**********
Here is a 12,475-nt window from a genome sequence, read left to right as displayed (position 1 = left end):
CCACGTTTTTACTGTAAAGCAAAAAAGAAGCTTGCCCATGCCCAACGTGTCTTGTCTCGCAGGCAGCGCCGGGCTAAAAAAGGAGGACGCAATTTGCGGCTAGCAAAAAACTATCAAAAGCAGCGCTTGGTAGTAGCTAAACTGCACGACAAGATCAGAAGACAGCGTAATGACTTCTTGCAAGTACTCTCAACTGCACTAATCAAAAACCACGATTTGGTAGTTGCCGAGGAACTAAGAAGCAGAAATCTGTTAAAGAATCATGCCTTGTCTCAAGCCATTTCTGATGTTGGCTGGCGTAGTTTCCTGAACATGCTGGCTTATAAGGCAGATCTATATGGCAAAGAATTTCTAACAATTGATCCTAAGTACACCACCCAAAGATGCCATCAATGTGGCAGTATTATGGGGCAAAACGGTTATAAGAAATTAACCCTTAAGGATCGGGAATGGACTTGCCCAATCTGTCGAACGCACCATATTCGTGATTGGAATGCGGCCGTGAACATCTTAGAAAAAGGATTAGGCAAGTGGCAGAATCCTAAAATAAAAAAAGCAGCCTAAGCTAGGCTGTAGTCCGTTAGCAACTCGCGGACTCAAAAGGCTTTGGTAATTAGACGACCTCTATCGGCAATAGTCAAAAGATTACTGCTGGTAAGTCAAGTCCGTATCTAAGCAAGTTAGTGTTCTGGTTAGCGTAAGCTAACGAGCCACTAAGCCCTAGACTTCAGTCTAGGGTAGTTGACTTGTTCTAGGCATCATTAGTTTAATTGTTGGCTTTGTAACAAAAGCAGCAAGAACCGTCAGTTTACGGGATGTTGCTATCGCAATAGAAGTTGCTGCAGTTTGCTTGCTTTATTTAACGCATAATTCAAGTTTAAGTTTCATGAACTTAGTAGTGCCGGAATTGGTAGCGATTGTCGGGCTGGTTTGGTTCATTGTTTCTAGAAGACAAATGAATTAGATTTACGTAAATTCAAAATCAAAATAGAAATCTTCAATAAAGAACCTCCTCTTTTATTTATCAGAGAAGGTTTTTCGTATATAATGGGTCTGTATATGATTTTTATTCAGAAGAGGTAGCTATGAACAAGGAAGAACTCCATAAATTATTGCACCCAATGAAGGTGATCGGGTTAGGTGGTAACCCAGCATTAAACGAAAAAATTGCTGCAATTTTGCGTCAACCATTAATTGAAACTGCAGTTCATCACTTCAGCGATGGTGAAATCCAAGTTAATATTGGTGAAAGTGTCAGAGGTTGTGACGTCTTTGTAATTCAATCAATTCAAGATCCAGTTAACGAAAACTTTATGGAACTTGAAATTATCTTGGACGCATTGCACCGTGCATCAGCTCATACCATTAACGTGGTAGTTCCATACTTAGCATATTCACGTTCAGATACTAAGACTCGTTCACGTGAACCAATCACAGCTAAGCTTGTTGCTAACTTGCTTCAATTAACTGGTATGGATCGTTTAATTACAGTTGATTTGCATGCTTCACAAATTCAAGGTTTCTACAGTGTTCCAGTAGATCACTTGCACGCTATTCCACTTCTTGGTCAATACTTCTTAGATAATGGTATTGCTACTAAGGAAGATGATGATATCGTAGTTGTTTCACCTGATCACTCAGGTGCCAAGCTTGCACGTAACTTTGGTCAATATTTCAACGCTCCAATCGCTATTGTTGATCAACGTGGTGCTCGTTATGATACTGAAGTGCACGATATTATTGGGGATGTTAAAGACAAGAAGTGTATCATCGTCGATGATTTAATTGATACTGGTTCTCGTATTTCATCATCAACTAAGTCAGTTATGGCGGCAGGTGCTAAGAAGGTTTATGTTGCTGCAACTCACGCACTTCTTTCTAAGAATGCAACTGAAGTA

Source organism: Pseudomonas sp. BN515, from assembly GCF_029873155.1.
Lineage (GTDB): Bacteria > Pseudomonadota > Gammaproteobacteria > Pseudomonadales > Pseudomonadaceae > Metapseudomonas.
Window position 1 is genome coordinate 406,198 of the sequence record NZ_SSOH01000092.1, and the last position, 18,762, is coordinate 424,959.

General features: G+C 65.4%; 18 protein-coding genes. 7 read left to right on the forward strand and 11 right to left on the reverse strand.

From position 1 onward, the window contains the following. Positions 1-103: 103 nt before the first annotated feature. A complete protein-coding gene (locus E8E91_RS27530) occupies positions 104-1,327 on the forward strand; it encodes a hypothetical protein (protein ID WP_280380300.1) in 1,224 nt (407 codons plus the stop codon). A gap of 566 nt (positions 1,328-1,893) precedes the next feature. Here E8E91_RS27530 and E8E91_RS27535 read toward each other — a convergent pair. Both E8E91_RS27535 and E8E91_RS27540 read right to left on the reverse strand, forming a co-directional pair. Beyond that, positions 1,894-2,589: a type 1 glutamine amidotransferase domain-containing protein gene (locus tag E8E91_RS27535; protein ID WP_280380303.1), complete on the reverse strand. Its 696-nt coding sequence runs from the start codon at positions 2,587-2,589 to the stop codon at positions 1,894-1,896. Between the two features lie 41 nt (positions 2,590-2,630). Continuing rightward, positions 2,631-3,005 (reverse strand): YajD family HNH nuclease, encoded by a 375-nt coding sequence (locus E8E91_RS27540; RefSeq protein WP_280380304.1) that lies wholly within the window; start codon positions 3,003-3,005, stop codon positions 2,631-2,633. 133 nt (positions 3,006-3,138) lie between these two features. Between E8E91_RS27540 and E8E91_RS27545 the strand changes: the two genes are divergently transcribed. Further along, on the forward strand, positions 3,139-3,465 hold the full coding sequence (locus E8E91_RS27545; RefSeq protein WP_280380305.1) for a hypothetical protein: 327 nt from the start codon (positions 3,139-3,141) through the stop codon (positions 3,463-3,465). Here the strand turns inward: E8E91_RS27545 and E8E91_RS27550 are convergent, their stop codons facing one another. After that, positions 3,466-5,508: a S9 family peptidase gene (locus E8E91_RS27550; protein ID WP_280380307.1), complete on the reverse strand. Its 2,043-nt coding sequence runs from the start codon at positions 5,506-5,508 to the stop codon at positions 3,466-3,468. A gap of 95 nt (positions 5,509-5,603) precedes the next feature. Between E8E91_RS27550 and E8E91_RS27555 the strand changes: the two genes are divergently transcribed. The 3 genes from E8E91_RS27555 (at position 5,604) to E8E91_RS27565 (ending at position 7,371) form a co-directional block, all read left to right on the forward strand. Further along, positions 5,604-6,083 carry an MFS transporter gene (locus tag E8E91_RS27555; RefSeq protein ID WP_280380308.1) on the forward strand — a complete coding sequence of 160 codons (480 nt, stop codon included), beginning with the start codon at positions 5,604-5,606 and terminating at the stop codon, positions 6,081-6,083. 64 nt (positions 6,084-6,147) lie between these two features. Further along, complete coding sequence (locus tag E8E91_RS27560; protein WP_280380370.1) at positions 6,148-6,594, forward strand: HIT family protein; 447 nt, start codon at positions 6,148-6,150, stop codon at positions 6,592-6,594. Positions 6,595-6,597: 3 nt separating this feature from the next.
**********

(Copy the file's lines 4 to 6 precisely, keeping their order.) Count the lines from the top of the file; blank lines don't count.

Lineage (GTDB): Bacteria > Pseudomonadota > Gammaproteobacteria > Pseudomonadales > Pseudomonadaceae > Metapseudomonas.
Window position 1 is genome coordinate 406,198 of the sequence record NZ_SSOH01000092.1, and the last position, 18,762, is coordinate 424,959.

General features: G+C 65.4%; 18 protein-coding genes. 7 read left to right on the forward strand and 11 right to left on the reverse strand.